First night at Camp 1

Tuesday was a long , hard but stunning day.
8 hours to Camp 1. Most of it spent in the Khumbu Ice fall.

The team set off at 4:40. I was ready to go until rather dramatically my bowels, that frustratingly had been on strike for several days, finally decided to make their presence felt. I guess better at BC than an hour later in the ice fall! So Hermant and I wandered off a little before 5am.

A couple hours later we passed David and his guide for the day, Dorje, on the way down. David was suffering from the effects of altitude on his sleep and unbeknown to me Hermant was suffering from a tummy bug. I had just picked up on what I thought he was him having a little less patience with me. Dorje and Hermant swapped places.

Dorje and I had an amazing day. My first few hours were filled with thoughts of “what am I doing this for? The pain is it really worth it? Then the sun came out and I warmed up and it all seemed more achievable and then the tiredness kicks in but by that point it would hurt more to go down than to just get the next couple of hours over and done with!!

So much for the wonder of Everest and being motivated by the summit and the beauty surrounding you! It’s just another hundred steps and eventually I’ll be in my tent with a hot cuppa of tea that tastes terrible but it’s hot and wet!

The bits I enjoyed in the icefall were the technical sections where you have to concentrate at a higher level. I loved the ladders. Up, down, across, single or 3 lashed together, no drama. Which is quite ironic as at home I’d worried about the ladders quite a bit. The toughest section was the undulating but relatively flat section at the top of the ice fall to Camp 1. I was exhausted and dehydrated and it went for ever. There was an awful lot of step counting going on I can tell you.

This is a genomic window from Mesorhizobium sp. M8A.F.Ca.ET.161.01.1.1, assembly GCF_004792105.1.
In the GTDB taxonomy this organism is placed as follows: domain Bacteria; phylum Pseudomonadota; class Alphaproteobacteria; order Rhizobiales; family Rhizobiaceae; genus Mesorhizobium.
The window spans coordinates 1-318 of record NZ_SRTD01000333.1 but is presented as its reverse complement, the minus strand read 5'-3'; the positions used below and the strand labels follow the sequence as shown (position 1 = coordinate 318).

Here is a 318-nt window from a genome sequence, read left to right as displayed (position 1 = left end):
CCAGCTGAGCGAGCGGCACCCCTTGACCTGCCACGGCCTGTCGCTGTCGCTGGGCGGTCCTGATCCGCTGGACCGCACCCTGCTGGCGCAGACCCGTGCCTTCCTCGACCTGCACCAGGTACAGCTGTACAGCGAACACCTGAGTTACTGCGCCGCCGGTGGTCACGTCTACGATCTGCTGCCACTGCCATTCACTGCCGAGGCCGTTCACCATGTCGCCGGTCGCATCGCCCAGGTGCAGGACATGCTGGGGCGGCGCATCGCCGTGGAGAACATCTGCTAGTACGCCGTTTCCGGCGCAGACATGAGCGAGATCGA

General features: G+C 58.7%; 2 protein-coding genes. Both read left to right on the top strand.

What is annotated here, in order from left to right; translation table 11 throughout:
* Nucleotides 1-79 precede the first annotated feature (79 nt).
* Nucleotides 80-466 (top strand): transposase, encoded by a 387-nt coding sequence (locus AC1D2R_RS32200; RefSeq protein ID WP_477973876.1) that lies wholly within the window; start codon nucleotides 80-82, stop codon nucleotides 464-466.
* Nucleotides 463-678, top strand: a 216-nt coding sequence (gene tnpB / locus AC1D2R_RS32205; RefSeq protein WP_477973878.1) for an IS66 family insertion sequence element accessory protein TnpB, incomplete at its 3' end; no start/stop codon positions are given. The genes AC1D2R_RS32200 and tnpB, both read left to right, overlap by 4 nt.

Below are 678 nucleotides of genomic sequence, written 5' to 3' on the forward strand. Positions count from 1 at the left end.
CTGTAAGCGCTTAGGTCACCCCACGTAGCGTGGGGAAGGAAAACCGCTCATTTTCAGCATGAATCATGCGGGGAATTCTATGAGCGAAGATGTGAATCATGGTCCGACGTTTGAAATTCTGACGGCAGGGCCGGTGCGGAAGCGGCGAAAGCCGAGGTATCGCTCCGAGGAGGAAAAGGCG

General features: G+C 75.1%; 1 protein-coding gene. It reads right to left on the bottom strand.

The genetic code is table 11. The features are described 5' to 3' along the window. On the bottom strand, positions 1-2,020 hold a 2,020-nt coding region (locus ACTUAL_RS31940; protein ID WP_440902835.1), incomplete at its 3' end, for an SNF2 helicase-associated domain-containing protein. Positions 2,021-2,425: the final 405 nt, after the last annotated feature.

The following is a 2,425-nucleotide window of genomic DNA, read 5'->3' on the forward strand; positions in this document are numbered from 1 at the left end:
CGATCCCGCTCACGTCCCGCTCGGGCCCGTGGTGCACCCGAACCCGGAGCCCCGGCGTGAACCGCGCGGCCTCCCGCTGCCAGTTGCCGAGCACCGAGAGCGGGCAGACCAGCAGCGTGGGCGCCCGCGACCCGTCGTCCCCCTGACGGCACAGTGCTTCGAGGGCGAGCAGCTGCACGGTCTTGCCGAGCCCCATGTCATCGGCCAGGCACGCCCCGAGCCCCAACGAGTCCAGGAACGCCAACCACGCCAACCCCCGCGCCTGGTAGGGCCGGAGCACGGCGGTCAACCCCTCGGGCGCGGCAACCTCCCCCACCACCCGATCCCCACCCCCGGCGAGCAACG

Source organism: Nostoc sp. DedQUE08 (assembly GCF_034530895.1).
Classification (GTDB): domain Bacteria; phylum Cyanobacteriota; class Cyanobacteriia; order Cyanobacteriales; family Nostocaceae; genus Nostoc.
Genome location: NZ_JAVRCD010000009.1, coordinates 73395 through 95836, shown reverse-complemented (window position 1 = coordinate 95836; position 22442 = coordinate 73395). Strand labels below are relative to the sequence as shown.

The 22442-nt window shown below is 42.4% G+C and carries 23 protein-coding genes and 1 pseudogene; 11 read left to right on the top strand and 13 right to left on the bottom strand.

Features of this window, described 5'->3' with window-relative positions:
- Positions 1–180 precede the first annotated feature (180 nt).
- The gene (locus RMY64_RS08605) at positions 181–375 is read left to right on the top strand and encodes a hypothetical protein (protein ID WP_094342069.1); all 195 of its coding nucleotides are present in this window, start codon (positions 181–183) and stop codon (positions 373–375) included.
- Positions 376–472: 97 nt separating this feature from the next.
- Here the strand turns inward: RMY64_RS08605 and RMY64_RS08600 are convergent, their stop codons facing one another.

But finally I fell into camp at 1pm. Dorje not skipping a beat threw my gear that he’d been carrying into the tent. Blew up my thermarest (now that’s service for you) and then trotted off down the hill to BC. Bonnie, who had arrived a couple of hours earlier pulled off my boots and plied me with tea.

The afternoon was spent hydrating and resting (chatting). Then at 6pm time to start boiling again for tea. It’s a long drawn out process and by 7.30 or so we’d both had a bag of delicious Chicken Tikka Masala and a cuppa and filled our water bottles for the night. We didn’t quite get enough for the next day. Camp1 isn’t the easiest spot to collect snow to boil.

It was a cold windy night. The wind was vicious. The noise was incessant. But thanks to my little ipod and my incredibly warm bag (I actually had to strip off I got so hot) I fell asleep to the sounds of Antarctica, which I thought I was quite poetic. Bonnie said I slept so soundly I didn’t hear the huge avalanche that she tried to wake me up to listen to.

I had morning cooking duties and the wind hadn’t let up. It was a frustrating experience to say the least. At one stage the wind claimed the lot, the stove, saucepan full of nearly boiled water, Bonnie’s crocs and my crampons. Kenton helped me retrieve it all. And I started all over. Time wise I’d lost about ¾ hr. Thank goodness Kenton had an excess 1 litre or my trip back down the icefall to BC would have been awful.

We were up and out by 8:15am. It was a cold day. I made what at the time was a forward thinking move. I got my sun hat out and strapped it to my backpack for later use. Bad move. Something failed and to my horror I realised later it was gone. Lots of sunburn cream got me back to BC in an only slightly pink state and on the way down I told every Sherpa I passed about the missing hat. Low and behold one gentleman had found it and so on my next trip up in 5 days I will find it attached to an anchor! You can be lucky and on this mountain everyone is looking out for each other. Even if it is in the form of a wayward hat.